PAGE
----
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If you are on high-speed connections, then the the congestion window issue is most significant for you.
if you have an overloaded link at some point in your path, then bufferbloat is your biggest problem.
Posted Feb 11, 2011 0:28 UTC (Fri) by Lennie (subscriber, #49641)
This could induce or increase the effect of bufferbloat
Posted Feb 11, 2011 6:31 UTC (Fri) by butlerm (subscriber, #13312)
Google has a proposal to fix this with a mid layer multi-stream protocol between HTTP and TCP. Even better would be a proper multi-streaming transport protocol like SCTP, but not so intelligent NAT devices appear to have killed that option for the time being. Meanwhile, Google Chrome appears to restrict the number of connections it uses pretty severely, which makes it noticeably slower than Internet Explorer on some applications which are not at all bandwidth constrained.
Posted Feb 11, 2011 10:08 UTC (Fri) by Lennie (subscriber, #49641)
Also it is a model which might not yet fit wel with some current webservers. It won't be an easy module to add to Apache for example. A proxy could work though.
Ironicly of all the currently deployed browsers, IE6 and IE7 from Microsoft are actually open the least amount of connections and the one with the most connections: ie8 (and I presume ie9)
Proxies, multi-streaming, wireless, bufferbloat
Posted Feb 11, 2011 13:41 UTC (Fri) by mtaht (✭ supporter ✭, #11087)
Posted Feb 12, 2011 6:53 UTC (Sat) by dtlin (✭ supporter ✭, #36537)
Posted Feb 12, 2011 12:04 UTC (Sat) by Lennie (subscriber, #49641)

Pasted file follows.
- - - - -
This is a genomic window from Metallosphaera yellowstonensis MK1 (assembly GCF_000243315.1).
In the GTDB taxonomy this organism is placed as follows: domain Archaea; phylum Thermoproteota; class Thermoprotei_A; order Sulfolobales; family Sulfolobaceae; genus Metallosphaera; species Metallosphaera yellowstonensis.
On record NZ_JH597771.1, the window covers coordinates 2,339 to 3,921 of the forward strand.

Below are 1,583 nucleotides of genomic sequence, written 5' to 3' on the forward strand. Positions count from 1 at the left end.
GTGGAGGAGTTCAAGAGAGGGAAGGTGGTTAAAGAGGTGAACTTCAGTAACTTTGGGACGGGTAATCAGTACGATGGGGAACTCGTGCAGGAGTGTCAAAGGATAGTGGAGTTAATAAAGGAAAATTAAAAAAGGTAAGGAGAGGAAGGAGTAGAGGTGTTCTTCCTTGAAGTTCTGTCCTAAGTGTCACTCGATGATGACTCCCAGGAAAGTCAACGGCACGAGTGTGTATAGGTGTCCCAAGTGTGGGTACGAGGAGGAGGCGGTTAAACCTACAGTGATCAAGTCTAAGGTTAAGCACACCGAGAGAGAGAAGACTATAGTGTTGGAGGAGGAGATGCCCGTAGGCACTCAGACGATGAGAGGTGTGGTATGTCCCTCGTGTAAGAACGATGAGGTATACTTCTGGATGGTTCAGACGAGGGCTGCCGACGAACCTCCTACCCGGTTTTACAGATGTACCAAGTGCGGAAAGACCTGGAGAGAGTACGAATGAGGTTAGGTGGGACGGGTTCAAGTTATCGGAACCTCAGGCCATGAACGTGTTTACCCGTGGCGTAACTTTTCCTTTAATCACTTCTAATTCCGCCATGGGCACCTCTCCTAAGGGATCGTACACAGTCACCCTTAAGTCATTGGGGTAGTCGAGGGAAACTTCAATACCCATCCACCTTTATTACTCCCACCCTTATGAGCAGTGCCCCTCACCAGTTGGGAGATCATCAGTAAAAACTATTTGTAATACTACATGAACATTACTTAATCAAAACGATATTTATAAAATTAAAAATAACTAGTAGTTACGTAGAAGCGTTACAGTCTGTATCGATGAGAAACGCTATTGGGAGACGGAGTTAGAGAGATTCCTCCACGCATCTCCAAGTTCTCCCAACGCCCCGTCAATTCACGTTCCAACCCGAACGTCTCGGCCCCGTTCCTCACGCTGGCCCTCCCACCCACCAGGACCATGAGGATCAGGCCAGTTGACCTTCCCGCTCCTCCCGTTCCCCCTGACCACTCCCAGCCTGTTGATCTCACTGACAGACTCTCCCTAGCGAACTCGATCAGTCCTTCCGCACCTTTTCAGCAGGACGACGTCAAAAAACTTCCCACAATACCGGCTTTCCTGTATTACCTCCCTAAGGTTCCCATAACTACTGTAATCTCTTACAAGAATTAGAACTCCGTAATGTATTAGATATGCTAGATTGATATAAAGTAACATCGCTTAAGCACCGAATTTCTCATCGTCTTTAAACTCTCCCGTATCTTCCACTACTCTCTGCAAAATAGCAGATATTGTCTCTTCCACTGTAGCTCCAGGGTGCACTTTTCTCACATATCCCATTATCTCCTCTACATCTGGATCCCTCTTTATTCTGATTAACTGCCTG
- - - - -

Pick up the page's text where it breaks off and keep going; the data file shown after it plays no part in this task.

I'm talking about this one, it's just sitting there (atleast that is what it looks like to me):
Without something at IETF or something which looks mostly final why would other browser vendors and webserver people implement it ? Without atleast that, it is useless.
This is the last status:
Who knows, maybe this is the reason why:
He is just to busy and there isn't anyone else to help him ?
Posted Feb 16, 2011 17:22 UTC (Wed) by mbelshe (guest, #72948)
Well, I'm glad you guys are interested. I assure you that we're still hard at work on it. It just takes time.
This year, we'll be much more active and look to get IETF support. Unfortunately, some things just can't be rushed.
Posted Feb 17, 2011 9:28 UTC (Thu) by Lennie (subscriber, #49641)
SPDY sounds to me like the right way, instead of adding more TCP-connections all with a larger initial windows size.
Bufferbloat is a different problem, but adding more TCP-connections with larger initial window sizes wouldn't help either.
SPDY seems to also be about delivering fast TLS. That would help a lot, we've seen to many problems with cookies getting picked up by others.
Maybe we don't want to use it for certain static files, atleast that is what people think when they see what is happening with Google SSL/Google Images. Maybe it is just a loadbalancer/TLS-sessions problem, it breaks TLS Session Resumption ?
If browsers that use SPDY are shown to be faster and people flock to it, it will also help spread the support for SNI. Although I think people who use IE on XP are probably not speedfreaks anyway.
But the more reasons people have not use IE on XP the better. :-)
Posted Feb 16, 2011 17:18 UTC (Wed) by mbelshe (guest, #72948)
SCTP does centralize cwnd across all open streams, but it uses the same core algorithms as TCP and fails to address the initial burst. Unless the initial burst is increased, SCTP is slower than HTTP over lots of TCP connections out of the gate. This is measurable and demonstrable.
Oh, and SCTP doesn't work over NAT. So still waiting for IPv6.
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